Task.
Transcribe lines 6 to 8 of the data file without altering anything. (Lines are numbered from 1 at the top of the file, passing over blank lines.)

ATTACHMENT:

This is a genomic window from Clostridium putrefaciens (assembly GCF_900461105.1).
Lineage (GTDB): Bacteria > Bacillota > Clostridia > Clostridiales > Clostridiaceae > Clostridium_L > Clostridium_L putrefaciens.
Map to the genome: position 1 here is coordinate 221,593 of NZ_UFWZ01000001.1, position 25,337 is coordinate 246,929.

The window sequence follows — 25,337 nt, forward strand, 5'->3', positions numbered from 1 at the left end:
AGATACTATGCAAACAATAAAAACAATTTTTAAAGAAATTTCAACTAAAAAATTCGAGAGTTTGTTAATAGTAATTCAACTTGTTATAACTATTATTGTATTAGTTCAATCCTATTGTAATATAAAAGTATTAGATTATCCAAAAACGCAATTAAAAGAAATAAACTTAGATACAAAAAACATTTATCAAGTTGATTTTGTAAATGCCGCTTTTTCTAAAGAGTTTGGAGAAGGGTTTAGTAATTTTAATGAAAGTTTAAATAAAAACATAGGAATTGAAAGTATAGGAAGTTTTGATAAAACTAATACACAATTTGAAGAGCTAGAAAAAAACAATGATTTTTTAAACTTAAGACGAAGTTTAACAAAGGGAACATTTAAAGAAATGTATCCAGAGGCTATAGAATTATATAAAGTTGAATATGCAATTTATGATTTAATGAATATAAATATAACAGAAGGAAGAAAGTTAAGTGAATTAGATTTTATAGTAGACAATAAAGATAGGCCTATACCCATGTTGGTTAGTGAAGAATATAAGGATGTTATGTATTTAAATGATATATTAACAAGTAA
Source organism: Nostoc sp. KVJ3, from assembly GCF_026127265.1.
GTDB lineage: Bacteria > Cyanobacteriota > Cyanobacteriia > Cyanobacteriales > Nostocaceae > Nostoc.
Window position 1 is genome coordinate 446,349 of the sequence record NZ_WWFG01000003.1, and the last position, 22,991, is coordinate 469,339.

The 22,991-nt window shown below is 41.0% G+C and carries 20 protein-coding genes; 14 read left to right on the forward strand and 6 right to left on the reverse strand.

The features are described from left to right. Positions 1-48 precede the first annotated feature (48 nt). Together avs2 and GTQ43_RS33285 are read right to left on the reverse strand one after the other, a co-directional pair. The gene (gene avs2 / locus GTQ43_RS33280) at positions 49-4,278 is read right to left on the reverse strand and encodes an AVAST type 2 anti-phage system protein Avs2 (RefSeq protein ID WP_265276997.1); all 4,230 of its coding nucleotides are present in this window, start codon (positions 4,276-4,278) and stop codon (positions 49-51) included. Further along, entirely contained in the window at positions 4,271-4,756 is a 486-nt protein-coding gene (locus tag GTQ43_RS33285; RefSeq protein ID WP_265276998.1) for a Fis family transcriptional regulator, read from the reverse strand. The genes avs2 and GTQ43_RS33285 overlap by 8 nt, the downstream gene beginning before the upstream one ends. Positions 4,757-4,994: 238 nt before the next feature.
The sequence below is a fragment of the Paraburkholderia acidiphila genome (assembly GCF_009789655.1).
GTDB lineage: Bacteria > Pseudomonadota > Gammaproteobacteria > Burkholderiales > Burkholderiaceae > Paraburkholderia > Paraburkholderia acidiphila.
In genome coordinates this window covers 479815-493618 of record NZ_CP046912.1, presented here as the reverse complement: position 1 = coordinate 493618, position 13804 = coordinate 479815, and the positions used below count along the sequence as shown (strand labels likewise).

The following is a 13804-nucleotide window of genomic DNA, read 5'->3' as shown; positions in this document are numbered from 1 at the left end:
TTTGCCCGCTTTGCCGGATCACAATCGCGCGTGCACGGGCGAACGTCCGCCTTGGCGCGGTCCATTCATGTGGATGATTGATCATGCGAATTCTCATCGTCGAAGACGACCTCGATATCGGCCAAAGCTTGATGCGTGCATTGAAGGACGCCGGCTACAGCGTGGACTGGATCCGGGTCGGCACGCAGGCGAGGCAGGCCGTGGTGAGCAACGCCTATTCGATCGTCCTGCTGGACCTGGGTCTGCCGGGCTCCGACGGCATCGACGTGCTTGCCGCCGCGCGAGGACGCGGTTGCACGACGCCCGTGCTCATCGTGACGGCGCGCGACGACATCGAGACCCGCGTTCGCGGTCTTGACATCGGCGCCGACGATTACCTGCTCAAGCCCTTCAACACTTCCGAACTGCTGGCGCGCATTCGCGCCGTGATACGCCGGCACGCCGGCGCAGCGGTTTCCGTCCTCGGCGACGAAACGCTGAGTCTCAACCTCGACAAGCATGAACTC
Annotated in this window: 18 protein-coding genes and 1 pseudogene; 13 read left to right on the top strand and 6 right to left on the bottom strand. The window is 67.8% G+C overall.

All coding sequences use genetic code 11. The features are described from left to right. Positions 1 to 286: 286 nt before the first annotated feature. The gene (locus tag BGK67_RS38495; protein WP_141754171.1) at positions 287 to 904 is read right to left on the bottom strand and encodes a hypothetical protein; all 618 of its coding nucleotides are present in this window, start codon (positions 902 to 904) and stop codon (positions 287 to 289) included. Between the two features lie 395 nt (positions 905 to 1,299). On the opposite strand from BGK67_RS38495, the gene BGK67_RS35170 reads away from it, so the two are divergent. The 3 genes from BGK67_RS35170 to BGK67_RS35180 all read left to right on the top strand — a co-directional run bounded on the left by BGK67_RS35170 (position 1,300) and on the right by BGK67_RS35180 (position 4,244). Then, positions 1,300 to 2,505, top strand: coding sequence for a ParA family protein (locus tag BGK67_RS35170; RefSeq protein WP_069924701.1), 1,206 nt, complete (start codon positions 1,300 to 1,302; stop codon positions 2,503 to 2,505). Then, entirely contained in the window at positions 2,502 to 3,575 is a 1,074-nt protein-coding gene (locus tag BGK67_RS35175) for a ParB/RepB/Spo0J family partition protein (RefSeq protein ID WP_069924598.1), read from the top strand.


Source organism: Nostoc sp. KVJ3, from assembly GCF_026127265.1.
GTDB lineage: Bacteria > Cyanobacteriota > Cyanobacteriia > Cyanobacteriales > Nostocaceae > Nostoc.
Window position 1 is genome coordinate 446,349 of the sequence record NZ_WWFG01000003.1, and the last position, 22,991, is coordinate 469,339.